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Zablocki VA Under Fire for Using Dogs for Medical Research

The Zablocki VA Medical Center in Milwaukee is being criticized for using dogs for medical testing. The group, White Coat Waste Project, based in Washington D.C., said Zablocki is one of four VA Medical Centers around the country doing this. The group paid for a billboard at S. 92nd Street and W. Schlinger Avenue in West Allis to get their point across that they are not happy.

"(This) billboard at least alerts taxpayers to what they're being forced to pay for and give them a way to contact Congress and ask for it to be ended," said Justin Goodman, with White Coat Waste Project.

The group did research and found 52 dogs were used in 2016, 18 the year before that, and none in 2014. Documents obtained by CBS 58 showed that studies would be done with adult dogs, typically purpose-bred Beagles, in "acute" experiments. They would "be deeply anesthetized and decerebated so as to cause a complete loss of consciousness and sensation." White Coat would rather see no dogs at all, and said 300,000 people have written to Congress asking that it be stopped.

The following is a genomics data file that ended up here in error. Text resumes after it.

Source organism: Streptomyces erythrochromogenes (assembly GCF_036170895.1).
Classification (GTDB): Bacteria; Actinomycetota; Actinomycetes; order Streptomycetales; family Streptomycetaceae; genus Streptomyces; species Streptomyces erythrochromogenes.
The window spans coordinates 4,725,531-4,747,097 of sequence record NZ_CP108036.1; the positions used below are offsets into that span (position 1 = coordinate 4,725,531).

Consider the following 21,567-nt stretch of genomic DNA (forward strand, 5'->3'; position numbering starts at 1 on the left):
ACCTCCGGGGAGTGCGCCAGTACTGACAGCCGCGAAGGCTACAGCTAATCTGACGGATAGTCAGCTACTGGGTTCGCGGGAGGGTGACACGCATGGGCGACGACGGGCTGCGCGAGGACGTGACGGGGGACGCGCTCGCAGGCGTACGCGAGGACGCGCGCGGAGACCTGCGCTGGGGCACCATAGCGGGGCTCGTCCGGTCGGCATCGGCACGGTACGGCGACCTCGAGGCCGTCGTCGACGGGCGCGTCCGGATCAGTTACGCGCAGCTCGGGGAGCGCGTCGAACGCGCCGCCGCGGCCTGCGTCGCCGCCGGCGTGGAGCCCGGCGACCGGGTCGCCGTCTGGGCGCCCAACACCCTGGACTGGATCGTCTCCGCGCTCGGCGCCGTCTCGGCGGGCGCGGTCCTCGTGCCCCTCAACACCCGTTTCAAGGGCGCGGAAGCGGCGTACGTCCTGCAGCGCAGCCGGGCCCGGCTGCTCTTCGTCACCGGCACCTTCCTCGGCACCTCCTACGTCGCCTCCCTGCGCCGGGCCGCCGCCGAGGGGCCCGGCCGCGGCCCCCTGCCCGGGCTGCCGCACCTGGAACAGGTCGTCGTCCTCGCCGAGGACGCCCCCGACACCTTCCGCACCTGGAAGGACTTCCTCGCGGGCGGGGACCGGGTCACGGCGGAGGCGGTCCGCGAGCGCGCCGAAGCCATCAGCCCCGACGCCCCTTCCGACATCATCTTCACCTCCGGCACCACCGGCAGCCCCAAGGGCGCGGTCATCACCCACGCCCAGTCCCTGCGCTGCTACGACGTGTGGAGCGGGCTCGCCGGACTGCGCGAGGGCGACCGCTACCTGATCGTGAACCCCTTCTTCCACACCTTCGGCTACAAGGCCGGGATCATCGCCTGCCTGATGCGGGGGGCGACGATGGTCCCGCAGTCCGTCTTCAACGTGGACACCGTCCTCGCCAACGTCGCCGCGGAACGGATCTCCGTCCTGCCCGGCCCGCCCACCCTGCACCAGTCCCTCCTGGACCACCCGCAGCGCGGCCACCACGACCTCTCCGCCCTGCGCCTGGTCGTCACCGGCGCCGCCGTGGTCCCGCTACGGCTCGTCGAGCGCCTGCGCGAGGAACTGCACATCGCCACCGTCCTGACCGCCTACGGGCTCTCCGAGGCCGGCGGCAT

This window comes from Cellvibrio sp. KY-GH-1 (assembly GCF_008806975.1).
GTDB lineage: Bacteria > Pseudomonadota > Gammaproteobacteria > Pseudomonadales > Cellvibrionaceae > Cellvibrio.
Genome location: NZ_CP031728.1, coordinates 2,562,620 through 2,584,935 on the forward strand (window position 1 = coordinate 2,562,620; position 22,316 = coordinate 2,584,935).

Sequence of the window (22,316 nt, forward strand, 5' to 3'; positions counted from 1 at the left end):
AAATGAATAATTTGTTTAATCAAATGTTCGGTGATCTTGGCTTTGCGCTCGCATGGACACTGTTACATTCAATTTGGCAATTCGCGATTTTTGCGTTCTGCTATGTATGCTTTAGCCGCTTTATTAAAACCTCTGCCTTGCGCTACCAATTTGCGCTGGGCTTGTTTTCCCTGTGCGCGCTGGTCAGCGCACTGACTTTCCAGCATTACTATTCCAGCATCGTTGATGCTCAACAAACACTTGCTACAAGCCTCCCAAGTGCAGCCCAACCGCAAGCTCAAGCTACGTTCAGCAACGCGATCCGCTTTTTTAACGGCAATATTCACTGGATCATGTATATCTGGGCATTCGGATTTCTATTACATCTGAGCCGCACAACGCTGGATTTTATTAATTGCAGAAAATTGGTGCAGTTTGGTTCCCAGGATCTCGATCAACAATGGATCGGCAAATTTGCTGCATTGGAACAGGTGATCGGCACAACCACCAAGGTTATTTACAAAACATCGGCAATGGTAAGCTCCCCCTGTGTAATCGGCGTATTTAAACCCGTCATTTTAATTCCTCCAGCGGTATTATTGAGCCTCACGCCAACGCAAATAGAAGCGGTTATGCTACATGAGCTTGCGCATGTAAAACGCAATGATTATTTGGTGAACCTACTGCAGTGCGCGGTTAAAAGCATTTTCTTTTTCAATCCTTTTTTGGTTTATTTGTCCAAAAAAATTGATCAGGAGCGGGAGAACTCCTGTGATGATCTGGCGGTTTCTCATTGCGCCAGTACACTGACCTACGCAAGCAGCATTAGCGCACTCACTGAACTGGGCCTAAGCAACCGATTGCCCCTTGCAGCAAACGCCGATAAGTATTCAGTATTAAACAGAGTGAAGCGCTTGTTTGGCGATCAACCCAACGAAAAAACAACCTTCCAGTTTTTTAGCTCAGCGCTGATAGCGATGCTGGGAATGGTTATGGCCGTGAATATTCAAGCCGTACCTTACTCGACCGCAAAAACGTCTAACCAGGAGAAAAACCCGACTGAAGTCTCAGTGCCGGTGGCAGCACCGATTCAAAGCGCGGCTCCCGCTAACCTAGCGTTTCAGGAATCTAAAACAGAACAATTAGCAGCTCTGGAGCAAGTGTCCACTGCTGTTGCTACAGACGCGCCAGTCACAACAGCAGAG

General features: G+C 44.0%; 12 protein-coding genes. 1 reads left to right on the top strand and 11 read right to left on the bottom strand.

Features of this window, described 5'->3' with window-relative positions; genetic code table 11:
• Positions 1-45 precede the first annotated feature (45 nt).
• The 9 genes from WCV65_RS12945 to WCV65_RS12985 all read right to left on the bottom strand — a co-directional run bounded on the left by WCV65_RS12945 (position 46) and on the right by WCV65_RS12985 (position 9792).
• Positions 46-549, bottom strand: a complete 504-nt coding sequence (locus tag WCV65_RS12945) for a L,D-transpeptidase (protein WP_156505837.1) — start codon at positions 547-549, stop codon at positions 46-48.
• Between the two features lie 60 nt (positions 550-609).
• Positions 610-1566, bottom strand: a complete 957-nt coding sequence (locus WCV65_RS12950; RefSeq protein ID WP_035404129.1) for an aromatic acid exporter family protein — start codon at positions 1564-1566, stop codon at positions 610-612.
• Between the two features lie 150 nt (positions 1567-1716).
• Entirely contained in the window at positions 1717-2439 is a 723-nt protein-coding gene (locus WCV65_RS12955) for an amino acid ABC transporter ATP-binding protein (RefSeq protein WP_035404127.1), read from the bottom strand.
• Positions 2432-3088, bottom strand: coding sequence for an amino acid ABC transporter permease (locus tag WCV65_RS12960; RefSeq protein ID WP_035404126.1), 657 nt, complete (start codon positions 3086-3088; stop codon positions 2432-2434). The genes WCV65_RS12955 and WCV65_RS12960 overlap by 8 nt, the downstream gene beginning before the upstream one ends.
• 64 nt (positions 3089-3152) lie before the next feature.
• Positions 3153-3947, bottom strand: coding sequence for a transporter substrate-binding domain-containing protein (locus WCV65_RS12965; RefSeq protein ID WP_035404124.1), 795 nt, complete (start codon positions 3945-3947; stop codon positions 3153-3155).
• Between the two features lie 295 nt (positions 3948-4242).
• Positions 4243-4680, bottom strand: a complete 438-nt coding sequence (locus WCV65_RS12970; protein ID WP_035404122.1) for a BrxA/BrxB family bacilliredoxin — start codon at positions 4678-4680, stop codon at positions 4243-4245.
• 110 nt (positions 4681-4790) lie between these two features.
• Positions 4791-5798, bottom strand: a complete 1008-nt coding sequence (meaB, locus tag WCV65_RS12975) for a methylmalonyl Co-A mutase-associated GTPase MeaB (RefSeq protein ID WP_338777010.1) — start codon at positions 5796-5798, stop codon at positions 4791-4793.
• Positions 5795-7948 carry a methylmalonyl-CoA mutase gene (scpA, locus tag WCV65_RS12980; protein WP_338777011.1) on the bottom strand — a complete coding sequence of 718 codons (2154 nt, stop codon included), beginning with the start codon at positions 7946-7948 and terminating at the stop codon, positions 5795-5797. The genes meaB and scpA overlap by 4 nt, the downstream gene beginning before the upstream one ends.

"Certainly Veterans, and other people, do not want or need this type of horrible cruelty," Goodman added.

"We are not abusing animals, we are saving lives," said Gary Kunich, a spokesman with the Zablocki VA Medical Center.

Kunich said their research is heavily monitored by the VA and other agencies including veterinary care, and mice and rats are used in 99% of the research. One research project, in particular, surrounded opioid use and breathing, with painkillers. 

Kunich said, "When somebody has a spinal cord injury, breathing does become an issue. So, if we can learn more about that, we can extend the life of these Veterans and restore their quality of life."

White Coat Waste Project thinks it is abuse.

"If what the VA is doing to dogs in its laboratories happened outside of the walls of that laboratory, that person would be charged with a felony, and that's a double standard that's impossible to reconcile," Goodman said.

Cleveland, Ohio has a billboard up, and similar ones will soon be up in Richmond, Virginia and Los Angeles, California. The one in West Allis will be up for a month.

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